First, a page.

scilla madeirensis
Mon, 30 May 2011 15:35:00 PDT
Dear All,

Scilla madeirensis is certainly one of the most beautiful winter
flowering bulbs..... if it flowers and grows well. Apparently this bulb
has such a narrow genetic constitution that is on the brink of
extinction in the wild. It is almost sterile and even wild plants are
said to produce no or very little seed. The reason for this is not known
as far as I am aware of. I wonder what you got as seed under this name.
There were some bulbs for sale when I was in Madeira many years ago and
I bought 2 or three, hoping to have different clones and to get
seed..... but no. I think there was one single seed in all these years
but the seedling did not live very long.
I find this bulb very difficult to grow. It is one of those plants that
is always missing something: it is either too wet or too dry, too cold
or too warm or too  bright or too shady. Madeira has a very mild cool
moist oceanic climate without extemes , so probably my greenhouse gets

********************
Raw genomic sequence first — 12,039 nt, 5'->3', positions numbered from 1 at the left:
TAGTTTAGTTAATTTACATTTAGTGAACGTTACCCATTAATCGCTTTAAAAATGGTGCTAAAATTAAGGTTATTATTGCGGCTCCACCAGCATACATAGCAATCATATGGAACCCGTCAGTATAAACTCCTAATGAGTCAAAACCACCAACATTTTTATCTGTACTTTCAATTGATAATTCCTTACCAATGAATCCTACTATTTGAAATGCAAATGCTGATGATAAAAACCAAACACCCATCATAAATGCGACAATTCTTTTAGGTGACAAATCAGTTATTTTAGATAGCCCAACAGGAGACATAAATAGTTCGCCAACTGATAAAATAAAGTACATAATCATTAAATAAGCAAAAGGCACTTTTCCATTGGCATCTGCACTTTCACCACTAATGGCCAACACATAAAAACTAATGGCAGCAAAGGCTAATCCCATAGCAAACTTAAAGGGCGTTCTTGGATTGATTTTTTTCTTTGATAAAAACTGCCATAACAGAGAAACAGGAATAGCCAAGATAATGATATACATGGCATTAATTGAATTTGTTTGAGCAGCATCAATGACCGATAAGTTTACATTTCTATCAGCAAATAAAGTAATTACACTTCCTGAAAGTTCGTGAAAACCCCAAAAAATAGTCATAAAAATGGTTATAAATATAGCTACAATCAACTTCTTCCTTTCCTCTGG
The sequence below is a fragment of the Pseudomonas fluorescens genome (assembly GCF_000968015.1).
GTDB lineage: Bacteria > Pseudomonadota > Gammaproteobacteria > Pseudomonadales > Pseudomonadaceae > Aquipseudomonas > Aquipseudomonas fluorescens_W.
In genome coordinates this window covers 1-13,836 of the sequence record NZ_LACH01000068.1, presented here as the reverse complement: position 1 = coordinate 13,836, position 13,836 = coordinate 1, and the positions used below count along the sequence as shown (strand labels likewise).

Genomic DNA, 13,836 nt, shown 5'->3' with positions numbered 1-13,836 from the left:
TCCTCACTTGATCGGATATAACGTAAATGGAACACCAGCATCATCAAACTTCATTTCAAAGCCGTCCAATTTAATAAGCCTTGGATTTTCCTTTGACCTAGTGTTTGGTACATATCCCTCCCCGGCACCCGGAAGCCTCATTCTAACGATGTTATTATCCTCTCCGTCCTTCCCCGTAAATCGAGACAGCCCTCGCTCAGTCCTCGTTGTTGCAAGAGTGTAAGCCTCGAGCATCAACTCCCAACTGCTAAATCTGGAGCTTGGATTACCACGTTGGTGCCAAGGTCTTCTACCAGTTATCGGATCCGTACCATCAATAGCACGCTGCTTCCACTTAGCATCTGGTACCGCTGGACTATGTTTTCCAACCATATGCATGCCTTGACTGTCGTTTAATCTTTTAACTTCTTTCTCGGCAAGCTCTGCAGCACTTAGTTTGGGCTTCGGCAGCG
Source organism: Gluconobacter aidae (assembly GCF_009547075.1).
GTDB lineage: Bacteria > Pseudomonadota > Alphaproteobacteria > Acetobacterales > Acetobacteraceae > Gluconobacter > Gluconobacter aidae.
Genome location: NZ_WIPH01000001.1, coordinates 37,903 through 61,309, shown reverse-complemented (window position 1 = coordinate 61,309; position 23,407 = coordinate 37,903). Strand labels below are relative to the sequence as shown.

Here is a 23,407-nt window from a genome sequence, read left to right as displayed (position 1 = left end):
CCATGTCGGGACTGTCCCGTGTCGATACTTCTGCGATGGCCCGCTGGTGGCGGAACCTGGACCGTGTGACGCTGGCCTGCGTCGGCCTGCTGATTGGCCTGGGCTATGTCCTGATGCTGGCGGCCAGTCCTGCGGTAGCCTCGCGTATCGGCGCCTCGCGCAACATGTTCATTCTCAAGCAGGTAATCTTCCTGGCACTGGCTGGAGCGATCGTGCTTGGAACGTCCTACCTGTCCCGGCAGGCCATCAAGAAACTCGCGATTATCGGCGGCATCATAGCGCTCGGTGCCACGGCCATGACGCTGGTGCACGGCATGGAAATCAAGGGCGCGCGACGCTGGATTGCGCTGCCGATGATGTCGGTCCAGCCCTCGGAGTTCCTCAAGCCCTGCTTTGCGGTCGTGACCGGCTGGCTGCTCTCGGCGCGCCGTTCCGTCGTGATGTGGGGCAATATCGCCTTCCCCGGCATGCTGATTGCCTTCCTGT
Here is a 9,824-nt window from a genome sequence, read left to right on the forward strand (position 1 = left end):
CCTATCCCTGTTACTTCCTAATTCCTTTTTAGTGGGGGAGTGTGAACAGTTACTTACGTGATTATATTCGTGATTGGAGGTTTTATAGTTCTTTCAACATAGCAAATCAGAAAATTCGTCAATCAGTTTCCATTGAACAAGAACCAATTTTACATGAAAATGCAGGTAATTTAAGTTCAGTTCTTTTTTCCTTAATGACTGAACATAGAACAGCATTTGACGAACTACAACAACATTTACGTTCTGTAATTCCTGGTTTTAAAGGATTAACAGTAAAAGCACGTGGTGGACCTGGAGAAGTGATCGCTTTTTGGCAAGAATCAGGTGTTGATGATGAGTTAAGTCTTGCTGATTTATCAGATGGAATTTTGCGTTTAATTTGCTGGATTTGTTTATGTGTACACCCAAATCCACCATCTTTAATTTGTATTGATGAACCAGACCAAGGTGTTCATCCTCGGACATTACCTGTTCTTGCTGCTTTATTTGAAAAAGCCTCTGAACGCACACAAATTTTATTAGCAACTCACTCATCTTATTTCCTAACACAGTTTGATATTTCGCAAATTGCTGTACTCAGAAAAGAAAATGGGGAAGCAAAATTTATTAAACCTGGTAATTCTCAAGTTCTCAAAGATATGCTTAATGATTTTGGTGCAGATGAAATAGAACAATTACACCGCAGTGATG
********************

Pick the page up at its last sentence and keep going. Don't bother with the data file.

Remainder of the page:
too hot in summer. I am sure it is NOT frost-hardy, my plants go limp
and floppy even a few degrees above freezing.
At Mike Salmon's former nursery in Britain I have seen a magnificent
plant in bloom a long time ago, something you immediatey would want to
grow at first sight. But Mike had no seed, no offsets. If I remember
correctly this plant in all parts was much much bigger than my own bulbs
even during their best days. I have a feeling that it is a different
plant, a different form of the same species or even another relates
species. Mike's plant was even bigger than than the ones at Kew but I do
not remember where he got it from.
Maybe it is simply virused? And lacking and losing vigour this way? I
saw huge clumps in many Madeiran garden, but it was not the season for
flowers. If it never sets seed, the only means of propagation is
vegetatively which would ease the spread of virus. Maybe this would be
an interesting object for a good micro-propagator?

Greetings from summery hot and VERY dry Germany    Uli

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